In February, the San Francisco school board voted to let city middle schools give condoms to students. The controversial decision made headlines. Will access to condoms encourage kids to have sex? Or is The City simply helping students have sex safely? Similar questions loom as The City considers providing resources for another stigmatized activity: smoking cigarettes.
Most people don’t need a doctor to tell them cigarettes are unhealthy. The serious risks are well known. But cigarettes’ impact on our environment is less publicized. According to a 2014 study, more than half the litter in San Francisco is tobacco-related products. The butts many smokers automatically flick to the ground are particularly problematic.
“Each little filter is composed of 12,000 plastic fibers,” Shelly Ericksen of The Surfrider Foundation, San Francisco Chapter explained to me. “They trap nickel, cadmium and other toxic materials.”
The Surfrider Foundation’s successful “Hold On To Your Butt” campaign works to eliminate cigarette litter on beaches and in the ocean. The bite-size toxic pellets can harm fish, birds and kids who ingest them. But even undigested filters pose a risk. Toxins leach into our soil and water and can cause prolonged metal contamination.
Of course, banning filters seems like an easy solution. They don’t make cigarettes healthier. In fact, American tobacco companies are forbidden to suggest filters reduce smoking risks. As Ericksen told me, they’re “a very unnecessary form of toxic litter.”
But efforts to ban filters in California have been unsuccessful. Bills introduced by Assemblymember Mark Stone of Monterey Bay have all died. Only one bill made it to a committee vote. It received two ayes out of nineteen assemblymembers. The lack of legislative support is baffling given the low benefits and high costs of cigarette filters.
Thankfully, The City is motivated to act. The Department of Environment and San Francisco State University teamed up with Ericksen at Surfrider to install San Francisco’s first cigarette-butt-recycling receptacles. Students can now drop their used filters in three receptacles around the campus’s perimeter instead of on the ground. Terracycle, the only company that recycles filters, provides the service for free.
But the program is not without its challenges. Although S.F. State became smoke-free in 2004, more S.F. State students admit to smoking a cigarette in the last 30 days than a national sample of college students. University officials struggled with the message cigarette recycling receptacles would send.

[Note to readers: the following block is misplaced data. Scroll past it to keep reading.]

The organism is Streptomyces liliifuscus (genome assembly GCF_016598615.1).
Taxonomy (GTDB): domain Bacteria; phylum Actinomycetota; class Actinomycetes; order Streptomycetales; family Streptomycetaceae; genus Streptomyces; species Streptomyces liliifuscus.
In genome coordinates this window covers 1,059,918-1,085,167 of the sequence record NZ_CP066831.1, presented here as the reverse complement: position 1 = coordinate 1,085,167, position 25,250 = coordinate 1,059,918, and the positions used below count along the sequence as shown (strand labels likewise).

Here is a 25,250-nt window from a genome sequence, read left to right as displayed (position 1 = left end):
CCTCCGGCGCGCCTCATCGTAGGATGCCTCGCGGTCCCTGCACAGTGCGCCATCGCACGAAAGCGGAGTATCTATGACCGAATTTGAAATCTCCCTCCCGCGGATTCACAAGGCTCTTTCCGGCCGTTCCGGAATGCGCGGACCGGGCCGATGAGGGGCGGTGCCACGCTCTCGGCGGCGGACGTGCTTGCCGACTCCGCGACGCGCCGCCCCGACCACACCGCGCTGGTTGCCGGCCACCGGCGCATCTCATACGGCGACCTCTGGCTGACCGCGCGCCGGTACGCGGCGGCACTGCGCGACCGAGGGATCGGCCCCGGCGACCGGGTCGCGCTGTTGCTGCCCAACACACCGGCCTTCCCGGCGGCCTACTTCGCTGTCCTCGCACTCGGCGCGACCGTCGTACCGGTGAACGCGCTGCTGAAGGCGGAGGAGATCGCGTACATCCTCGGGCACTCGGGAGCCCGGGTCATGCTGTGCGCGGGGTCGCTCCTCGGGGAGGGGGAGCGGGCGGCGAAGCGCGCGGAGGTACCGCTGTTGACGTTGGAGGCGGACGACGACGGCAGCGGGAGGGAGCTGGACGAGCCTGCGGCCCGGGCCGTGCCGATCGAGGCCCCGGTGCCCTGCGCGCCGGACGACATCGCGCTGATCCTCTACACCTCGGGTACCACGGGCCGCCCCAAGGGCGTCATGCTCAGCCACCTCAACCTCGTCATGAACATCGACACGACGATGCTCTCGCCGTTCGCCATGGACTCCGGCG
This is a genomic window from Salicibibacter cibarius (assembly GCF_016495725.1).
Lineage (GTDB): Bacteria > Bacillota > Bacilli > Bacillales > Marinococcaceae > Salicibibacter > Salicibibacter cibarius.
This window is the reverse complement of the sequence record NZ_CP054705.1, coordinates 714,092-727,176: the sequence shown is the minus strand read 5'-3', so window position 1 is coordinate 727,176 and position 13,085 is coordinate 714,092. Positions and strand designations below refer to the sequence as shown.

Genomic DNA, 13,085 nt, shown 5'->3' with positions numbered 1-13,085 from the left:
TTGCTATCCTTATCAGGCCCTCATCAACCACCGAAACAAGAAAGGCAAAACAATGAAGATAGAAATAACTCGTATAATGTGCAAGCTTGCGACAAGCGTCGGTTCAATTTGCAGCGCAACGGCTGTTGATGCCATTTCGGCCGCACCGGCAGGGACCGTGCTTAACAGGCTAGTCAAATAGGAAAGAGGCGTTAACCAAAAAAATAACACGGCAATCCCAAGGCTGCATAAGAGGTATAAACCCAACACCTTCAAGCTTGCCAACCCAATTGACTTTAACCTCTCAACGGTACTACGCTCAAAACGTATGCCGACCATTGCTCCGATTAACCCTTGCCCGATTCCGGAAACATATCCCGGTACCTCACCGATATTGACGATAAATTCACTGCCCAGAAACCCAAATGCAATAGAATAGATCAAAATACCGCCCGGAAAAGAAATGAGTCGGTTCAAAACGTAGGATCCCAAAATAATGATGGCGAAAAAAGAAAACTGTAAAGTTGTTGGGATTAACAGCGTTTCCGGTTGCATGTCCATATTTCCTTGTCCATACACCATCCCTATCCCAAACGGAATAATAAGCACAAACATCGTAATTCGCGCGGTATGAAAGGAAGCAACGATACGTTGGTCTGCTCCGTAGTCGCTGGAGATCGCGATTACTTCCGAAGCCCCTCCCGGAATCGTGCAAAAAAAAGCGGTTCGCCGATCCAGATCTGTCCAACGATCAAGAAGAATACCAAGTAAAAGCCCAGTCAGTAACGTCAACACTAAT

“We don’t want to encourage smoking,” Nick Kordesch, S.F. State University Sustainability Coordinator, told me. “But we don’t want to turn our existing smokers into litterers.”
Other city agencies struggle with the same challenge. While San Francisco’s parks are smoke-free areas, it’s not uncommon to see people smoking on a Saturday afternoon at Dolores Park or as they watch a show at Outside Lands.
“San Francisco doesn’t want to promote smoking,” Sunshine Swinford at the Department of Environment told me. “But people are smoking and littering and it’s costing $7 million a year. It’s a challenge. And it’s a challenge to figure out how we work with all the codes and who has authority to put up receptacles.”
The City is working through these challenges, but slowly. According to Swinford, the Department of Environment wants to see data from S.F. State’s recycling program. It’s also following the California Coastal Commission’s work to raise awareness about cigarette filters’ environmental impact.
The City’s thoughtful approach to providing filter-recycling receptacles makes sense given the controversial subject. But access to resources doesn’t necessarily encourage behavior. A condom can’t make a better argument than a middle school student’s parent. Access to green bins, public libraries and buses doesn’t mean all San Franciscans use
San Francisco agencies shouldn’t worry cigarette filter recycling receptacles will encourage smoking. They will simply help smokers keep their butts out of our parks and beaches.
“I think people want to do the right thing,” Swinford said. “They just need the resources to do it.”